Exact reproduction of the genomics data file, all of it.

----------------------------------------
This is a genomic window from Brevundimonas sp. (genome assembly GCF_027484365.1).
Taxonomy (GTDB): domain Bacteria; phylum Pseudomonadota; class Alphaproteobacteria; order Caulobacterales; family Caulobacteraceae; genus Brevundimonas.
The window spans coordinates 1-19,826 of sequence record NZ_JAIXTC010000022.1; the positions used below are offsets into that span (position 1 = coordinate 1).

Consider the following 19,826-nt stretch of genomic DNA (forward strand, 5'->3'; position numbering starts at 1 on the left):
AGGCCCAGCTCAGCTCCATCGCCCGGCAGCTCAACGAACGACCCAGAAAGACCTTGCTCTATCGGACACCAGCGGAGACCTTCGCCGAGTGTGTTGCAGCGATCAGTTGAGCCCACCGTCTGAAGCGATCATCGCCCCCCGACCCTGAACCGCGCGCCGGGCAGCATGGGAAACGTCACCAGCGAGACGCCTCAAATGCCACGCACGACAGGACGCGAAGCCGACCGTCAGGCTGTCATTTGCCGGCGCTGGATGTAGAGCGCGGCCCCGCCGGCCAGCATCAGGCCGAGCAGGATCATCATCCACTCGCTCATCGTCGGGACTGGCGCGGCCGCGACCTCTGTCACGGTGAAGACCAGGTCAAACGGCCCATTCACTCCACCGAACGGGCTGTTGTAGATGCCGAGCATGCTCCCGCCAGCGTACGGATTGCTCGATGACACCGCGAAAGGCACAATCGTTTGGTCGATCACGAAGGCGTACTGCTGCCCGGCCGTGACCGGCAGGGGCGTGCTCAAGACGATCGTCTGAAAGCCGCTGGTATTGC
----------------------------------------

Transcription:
This is a genomic window from Brevundimonas sp. (genome assembly GCF_027484365.1).
Taxonomy (GTDB): domain Bacteria; phylum Pseudomonadota; class Alphaproteobacteria; order Caulobacterales; family Caulobacteraceae; genus Brevundimonas.
The window spans coordinates 1-19,826 of sequence record NZ_JAIXTC010000022.1; the positions used below are offsets into that span (position 1 = coordinate 1).

Consider the following 19,826-nt stretch of genomic DNA (forward strand, 5'->3'; position numbering starts at 1 on the left):
AGGCCCAGCTCAGCTCCATCGCCCGGCAGCTCAACGAACGACCCAGAAAGACCTTGCTCTATCGGACACCAGCGGAGACCTTCGCCGAGTGTGTTGCAGCGATCAGTTGAGCCCACCGTCTGAAGCGATCATCGCCCCCCGACCCTGAACCGCGCGCCGGGCAGCATGGGAAACGTCACCAGCGAGACGCCTCAAATGCCACGCACGACAGGACGCGAAGCCGACCGTCAGGCTGTCATTTGCCGGCGCTGGATGTAGAGCGCGGCCCCGCCGGCCAGCATCAGGCCGAGCAGGATCATCATCCACTCGCTCATCGTCGGGACTGGCGCGGCCGCGACCTCTGTCACGGTGAAGACCAGGTCAAACGGCCCATTCACTCCACCGAACGGGCTGTTGTAGATGCCGAGCATGCTCCCGCCAGCGTACGGATTGCTCGATGACACCGCGAAAGGCACAATCGTTTGGTCGATCACGAAGGCGTACTGCTGCCCGGCCGTGACCGGCAGGGGCGTGCTCAAGACGATCGTCTGAAAGCCGCTGGTATTGC